The usual suspects have, once again, cobbled together a show trial for Donald Trump in hopes of finally ousting him as the main competitor to their self-proclaimed monopoly on authority and public opinion. Nothing new, of course: this has been the aim of the ruling class, left and right, for the past few years.
But now that Trump’s term has drawn to a close, his enemies have begun to focus their fire more keenly on the (alarmingly few) senators who seem poised to lead the conservative populist movement in the future. Chief among their targets are Senators Josh Hawley (R-Mo.) and Ted Cruz (R-Texas), whom they now proclaim “guilty” for objecting to the counting of electoral votes from certain states.
Hawley and Cruz led a number of senators in these objections, knowing they were likely to be overwhelmed, but nevertheless hoping to finally force a Senate debate on the new voting systems imposed by fiat amidst the 2020 election. By doing so, they acted in perfect accordance with the supposed purpose of a senator: to represent the political concerns of their constituents and raise their serious questions in what ought to be the most revered forum for dispassionate political debate. …
The ruling class has now made it perfectly clear that this kind of behavior will not be tolerated. Questioning elite consensus threatens their power. … Even more alarming to the ruling class, it implies that their self-proclaimed natural right to rule, their unquestionable authority to settle political matters, is a sham. It suggests that they cannot simply appeal to their own supposed expertise, but instead must persuade those they intend to govern.
This has been an increasingly difficult problem for the ruling class over the past few years. The conservative populist movement actively rejects the authority of these “experts.” These voters recognize that those who hold themselves up as experts are often disastrously incompetent (look at the handling of the pandemic and the utter destruction of our nation’s livelihood, measured in whatever terms you like). They also see that the premises and decisions of these experts are often motivated by contempt for America, for the American way of life, and for them personally.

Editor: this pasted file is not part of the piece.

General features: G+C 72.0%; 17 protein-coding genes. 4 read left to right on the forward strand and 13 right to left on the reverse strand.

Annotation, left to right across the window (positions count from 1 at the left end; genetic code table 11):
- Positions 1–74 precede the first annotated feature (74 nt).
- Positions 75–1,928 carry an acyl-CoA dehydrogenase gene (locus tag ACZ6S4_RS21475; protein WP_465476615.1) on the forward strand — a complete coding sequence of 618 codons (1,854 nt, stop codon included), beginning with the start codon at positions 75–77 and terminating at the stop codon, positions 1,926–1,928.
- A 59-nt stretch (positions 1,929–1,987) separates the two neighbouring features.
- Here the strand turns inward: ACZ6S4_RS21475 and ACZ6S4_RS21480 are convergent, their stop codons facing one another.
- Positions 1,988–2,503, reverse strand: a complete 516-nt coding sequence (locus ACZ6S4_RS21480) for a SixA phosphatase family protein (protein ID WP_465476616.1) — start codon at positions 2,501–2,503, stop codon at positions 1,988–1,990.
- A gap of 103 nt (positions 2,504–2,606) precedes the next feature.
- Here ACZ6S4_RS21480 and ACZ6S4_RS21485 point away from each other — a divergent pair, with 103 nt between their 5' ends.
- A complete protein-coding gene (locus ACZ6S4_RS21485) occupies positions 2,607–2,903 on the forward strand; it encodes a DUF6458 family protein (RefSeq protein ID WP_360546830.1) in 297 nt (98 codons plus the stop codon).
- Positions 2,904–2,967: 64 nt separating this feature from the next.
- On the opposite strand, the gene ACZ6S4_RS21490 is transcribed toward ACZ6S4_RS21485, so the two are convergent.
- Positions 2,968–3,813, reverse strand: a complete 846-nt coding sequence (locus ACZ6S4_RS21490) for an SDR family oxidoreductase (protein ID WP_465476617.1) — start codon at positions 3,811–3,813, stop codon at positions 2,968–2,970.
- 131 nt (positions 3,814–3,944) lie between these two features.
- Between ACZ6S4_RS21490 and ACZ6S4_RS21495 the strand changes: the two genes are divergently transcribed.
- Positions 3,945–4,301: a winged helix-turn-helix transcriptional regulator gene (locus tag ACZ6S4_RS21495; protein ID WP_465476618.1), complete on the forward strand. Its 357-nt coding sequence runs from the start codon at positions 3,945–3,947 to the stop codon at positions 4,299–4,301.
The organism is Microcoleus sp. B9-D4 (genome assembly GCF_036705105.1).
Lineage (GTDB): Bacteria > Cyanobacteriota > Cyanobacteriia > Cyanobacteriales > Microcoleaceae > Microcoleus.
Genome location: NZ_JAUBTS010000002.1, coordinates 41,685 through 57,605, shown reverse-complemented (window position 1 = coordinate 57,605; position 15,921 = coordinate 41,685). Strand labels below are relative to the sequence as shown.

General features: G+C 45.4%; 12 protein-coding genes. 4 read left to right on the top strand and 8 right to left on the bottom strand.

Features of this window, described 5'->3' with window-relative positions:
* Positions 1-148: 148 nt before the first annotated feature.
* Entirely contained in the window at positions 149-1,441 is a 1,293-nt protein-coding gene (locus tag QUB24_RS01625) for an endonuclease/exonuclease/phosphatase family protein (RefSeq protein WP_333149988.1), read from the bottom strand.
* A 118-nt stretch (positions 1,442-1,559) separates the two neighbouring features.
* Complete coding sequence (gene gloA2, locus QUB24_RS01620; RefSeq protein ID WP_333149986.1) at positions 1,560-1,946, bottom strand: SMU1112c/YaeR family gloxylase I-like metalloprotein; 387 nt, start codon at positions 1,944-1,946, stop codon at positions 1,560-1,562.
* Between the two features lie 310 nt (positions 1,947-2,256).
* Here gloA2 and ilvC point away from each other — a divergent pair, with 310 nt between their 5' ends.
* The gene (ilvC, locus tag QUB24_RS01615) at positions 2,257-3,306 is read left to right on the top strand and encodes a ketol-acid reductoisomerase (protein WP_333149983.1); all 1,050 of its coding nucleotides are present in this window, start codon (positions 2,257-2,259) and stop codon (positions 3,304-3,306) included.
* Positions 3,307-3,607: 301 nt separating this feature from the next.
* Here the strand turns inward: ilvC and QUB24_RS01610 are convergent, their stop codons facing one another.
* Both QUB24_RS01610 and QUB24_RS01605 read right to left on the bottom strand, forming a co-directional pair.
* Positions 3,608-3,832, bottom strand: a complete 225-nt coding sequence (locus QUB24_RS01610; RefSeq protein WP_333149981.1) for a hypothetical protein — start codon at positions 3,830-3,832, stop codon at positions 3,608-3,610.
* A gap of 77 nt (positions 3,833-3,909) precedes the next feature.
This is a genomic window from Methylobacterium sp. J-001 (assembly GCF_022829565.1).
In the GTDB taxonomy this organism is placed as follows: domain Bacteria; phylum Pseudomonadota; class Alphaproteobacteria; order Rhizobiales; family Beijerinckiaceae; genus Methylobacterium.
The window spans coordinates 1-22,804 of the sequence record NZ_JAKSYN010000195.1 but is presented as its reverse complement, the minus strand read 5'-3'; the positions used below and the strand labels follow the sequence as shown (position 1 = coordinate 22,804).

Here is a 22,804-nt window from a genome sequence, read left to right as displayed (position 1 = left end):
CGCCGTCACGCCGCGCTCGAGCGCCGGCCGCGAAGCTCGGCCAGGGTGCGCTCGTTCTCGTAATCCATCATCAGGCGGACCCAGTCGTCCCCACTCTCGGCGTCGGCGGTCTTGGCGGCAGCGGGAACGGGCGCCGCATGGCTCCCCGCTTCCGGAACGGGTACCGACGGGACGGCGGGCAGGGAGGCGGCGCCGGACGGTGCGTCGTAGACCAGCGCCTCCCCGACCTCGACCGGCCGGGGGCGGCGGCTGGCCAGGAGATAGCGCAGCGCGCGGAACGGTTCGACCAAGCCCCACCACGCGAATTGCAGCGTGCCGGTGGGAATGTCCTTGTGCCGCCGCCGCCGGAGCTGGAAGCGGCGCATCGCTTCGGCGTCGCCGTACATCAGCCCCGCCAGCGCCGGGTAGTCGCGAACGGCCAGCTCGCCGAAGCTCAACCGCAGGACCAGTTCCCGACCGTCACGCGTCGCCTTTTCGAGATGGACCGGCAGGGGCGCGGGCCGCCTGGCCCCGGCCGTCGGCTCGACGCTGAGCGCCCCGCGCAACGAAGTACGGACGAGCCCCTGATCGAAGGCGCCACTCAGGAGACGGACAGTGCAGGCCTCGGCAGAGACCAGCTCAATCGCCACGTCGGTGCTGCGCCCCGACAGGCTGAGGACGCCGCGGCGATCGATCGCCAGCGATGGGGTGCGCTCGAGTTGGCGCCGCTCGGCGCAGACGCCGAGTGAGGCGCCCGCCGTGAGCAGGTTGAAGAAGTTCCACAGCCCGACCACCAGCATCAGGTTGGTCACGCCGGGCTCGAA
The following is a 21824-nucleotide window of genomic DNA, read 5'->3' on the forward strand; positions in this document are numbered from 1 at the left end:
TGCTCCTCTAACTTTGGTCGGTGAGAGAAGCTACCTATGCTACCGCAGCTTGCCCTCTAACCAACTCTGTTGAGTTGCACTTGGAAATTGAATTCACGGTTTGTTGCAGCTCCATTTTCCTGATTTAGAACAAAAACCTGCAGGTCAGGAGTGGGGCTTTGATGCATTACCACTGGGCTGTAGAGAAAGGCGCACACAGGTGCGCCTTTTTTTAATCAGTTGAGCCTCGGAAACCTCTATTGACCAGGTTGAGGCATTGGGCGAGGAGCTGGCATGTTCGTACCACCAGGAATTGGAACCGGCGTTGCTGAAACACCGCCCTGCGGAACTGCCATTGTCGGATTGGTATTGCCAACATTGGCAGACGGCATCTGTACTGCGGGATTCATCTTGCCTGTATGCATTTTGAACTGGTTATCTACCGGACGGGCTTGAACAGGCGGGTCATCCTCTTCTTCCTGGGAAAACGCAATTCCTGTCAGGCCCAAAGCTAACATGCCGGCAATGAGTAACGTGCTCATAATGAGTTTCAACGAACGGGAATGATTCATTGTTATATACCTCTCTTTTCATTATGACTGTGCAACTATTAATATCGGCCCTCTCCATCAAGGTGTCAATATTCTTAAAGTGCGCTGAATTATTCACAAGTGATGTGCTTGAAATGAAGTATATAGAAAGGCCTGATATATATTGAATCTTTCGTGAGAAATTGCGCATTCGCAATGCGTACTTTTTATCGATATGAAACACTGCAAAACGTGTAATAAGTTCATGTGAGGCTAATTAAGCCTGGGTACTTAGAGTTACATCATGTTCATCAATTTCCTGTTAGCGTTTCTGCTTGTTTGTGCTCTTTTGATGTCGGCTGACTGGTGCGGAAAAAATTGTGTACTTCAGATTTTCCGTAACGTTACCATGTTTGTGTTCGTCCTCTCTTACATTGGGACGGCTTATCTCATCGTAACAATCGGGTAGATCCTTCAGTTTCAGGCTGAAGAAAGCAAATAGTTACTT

The ruling class is especially keen, therefore, to crush anyone who seems willing to lead such a movement. … There have been calls to remove objecting senators from office, strip them of committee assignments, or revoke their Ivy-League credentials (the worst punishment many in the ruling class can imagine).
What should have happened:
There are of course vehement disagreements on questions of election integrity, but seeking to live peaceably with those whose political positions you strongly oppose is the central question of American politics. The reasonable, the noble course of action is the one taken by Hawley and Cruz. A reasonable leader would respect the people enough to hold a debate, seeking to persuade his fellow citizens. A courageous leader would advocate for his beliefs even in the face of elite mockery and corporate punishment, seeking to persuade his fellow citizens by argument rather than by force.
This is not what the Left seeks. Having lost the ability to appeal to their own authority without pushback, they are perfectly content to turn to force. They do not seek to persuade, because they believe that opposition to their premises is too troglodytic to merit a response. If opposition persists, they will happily censor, or fire, or jail.
The next leader after Trump to stand up to the left in the US is going to have to be pretty ballsy and be prepared to take some political risks. It’s not going to be easy or pain-free. Maybe Cruz or Hawley will be that person.
The low risk, comfortable approach of the obedient Mitch McConnell just plays into the left’s hands. He is so not a leader for the normal people being disenfranchised and cancelled by the left.